A large assortment of colored canopies covered the top half of the front window. There were words in large white letters across every one of the them, sort of shouting out the various items on the menu; in addition, the tall signs against the building or sitting on the street, were also covered with words. Large plants added to the crowded atmosphere that was apparently intended to convey the feeling of a village in the jungle. “Will the natives be friendly? Will they accept me?” I’m worried that I’m too old for these kids and that maybe my poetry was outdated. It was not the way the restaurant looked; it was my own fear of not being appropriate. My uncles would have called it “being backward” or they would honestly wonder aloud: “Filipinos can go there?”

Sometimes they tried to joke about it. They’d make playful, sometimes cutting, but still loving comments to each other, remarking on skin color or accents or lack of education. They especially targeted Uncle Baltazar. He was Bontoc. They called him the “Head Hunter” and said he’d have to work for his dinner (chopping off heads, I guessed). They did, all of them, have to be aware and on the look-out in those days. So, even though they could work in a place like Clifton’s Cafeteria downtown, they had to be careful when they went there to eat to be sure they did not “parade” themselves. If they felt any swagger in their step, they’d better leave it at the door.

Now I needed some swagger, so I picked it up, placed it in my step and walked in. It was dark inside, but I peered through the gloom, saw there were already more than a few people there and then my eyes were drawn to the one well-lighted spot: two large paintings of white skulls on black backgrounds were grinning their bare-teeth at me. I smiled, thinking that maybe Uncle Baltazar had walked in the door with me and was getting a laugh out of the paintings. Certainly he wouldn’t be afraid of those skulls.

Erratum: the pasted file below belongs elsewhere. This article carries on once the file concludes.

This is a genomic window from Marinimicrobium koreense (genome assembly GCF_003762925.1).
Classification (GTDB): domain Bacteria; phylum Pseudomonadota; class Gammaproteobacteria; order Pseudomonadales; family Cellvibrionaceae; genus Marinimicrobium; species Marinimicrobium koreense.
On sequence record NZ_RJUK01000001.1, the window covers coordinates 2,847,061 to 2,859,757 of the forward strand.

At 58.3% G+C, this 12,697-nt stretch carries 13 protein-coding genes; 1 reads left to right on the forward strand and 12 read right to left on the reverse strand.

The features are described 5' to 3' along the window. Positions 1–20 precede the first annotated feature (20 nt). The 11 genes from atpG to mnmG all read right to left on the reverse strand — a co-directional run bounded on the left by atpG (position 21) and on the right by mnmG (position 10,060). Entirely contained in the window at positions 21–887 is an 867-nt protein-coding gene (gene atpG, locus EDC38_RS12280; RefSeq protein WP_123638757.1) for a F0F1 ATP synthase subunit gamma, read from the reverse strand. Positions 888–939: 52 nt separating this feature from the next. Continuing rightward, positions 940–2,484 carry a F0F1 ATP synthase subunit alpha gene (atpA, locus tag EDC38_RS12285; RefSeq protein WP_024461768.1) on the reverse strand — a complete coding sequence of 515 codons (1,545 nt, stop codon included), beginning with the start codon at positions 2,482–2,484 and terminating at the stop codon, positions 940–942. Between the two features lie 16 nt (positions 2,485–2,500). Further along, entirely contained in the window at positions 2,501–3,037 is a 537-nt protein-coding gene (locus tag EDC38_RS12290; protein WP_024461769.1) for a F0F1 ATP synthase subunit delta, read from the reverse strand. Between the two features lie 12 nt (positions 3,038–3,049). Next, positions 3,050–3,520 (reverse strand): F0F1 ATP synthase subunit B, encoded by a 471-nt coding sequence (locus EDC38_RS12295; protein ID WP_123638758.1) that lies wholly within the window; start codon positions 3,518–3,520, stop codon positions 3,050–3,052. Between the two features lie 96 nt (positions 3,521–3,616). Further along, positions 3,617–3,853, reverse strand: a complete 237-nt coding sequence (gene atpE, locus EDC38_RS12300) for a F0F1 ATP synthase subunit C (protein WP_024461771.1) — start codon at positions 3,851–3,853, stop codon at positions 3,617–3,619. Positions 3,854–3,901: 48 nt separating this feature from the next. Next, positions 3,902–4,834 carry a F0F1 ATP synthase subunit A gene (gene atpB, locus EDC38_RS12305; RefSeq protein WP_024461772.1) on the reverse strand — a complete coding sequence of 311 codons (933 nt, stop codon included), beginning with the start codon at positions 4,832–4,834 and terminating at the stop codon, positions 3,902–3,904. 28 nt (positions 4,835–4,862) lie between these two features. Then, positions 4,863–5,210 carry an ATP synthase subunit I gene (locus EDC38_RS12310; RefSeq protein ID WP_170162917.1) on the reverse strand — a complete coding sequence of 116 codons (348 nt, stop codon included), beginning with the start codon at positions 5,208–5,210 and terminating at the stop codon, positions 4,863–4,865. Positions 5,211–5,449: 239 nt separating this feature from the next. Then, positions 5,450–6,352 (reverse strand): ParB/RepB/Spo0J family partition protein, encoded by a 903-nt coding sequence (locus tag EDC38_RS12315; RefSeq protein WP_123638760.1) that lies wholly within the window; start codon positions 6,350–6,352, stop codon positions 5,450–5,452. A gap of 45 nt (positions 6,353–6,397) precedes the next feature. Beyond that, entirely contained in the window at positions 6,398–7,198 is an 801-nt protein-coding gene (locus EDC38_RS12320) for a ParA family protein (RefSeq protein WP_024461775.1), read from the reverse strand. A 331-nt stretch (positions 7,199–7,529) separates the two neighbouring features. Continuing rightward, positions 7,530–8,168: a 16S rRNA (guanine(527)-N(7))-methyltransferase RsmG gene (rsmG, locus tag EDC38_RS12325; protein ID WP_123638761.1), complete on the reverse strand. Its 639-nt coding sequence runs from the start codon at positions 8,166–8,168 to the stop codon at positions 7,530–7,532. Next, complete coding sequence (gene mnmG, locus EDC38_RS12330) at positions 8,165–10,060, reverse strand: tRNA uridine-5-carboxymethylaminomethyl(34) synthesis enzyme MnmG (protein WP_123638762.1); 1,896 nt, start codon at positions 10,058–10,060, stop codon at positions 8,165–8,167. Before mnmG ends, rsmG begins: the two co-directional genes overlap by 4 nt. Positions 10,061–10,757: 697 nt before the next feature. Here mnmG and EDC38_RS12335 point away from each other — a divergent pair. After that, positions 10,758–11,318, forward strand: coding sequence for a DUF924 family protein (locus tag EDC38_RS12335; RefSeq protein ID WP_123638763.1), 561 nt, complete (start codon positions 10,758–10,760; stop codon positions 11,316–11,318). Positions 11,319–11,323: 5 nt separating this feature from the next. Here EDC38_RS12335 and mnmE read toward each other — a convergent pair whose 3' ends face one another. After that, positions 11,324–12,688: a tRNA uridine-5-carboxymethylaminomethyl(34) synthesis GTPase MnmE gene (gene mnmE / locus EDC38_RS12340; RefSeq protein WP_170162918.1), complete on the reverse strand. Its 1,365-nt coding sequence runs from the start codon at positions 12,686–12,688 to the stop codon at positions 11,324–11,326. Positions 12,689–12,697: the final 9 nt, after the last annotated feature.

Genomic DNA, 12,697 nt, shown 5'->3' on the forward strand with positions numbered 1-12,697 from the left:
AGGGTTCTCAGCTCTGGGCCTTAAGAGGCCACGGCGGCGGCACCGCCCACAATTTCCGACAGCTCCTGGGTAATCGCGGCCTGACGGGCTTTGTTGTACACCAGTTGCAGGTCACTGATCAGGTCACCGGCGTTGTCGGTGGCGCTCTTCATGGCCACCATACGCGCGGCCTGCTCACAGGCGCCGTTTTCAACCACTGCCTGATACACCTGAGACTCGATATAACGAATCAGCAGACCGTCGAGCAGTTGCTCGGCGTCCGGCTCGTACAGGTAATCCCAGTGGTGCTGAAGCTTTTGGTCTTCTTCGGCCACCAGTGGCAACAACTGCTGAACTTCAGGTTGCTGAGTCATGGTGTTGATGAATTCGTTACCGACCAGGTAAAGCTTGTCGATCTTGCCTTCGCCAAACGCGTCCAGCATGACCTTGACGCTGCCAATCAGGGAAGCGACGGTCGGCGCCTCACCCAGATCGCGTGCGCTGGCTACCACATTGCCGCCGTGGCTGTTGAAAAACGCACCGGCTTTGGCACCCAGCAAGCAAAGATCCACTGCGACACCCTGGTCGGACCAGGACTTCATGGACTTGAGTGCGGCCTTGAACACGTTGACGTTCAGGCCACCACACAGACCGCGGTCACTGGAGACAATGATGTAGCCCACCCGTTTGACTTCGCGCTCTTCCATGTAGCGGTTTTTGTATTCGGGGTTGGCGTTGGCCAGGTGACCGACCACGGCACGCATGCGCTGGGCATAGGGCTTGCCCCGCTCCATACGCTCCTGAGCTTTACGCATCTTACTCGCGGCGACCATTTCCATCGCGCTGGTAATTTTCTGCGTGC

I saw my friend, Gerald, and joined him at his table. Gerald’s age was somewhere between everybody else’s in the room and mine, so I had a sort of bridge to the young crowd. We were deciding what pieces to read from our Filipinotown anthology when Eddy came by and welcomed us warmly. He seemed genuinely happy that we were there and would perform. I relaxed a little bit more. Then, Eddy left the table, went front and center, and talked about what he and his co-founders expected to achieve through the Sunday Jump. He indicated a sign on the wall, just to the right of the skulls that said: “Express, Not Impress.”

It’s not about the snaps and claps, it’s about sharing the love of your art.

Free Speech, Not Hate Speech. It’s not about putting people down, it’s about uplifting our community.”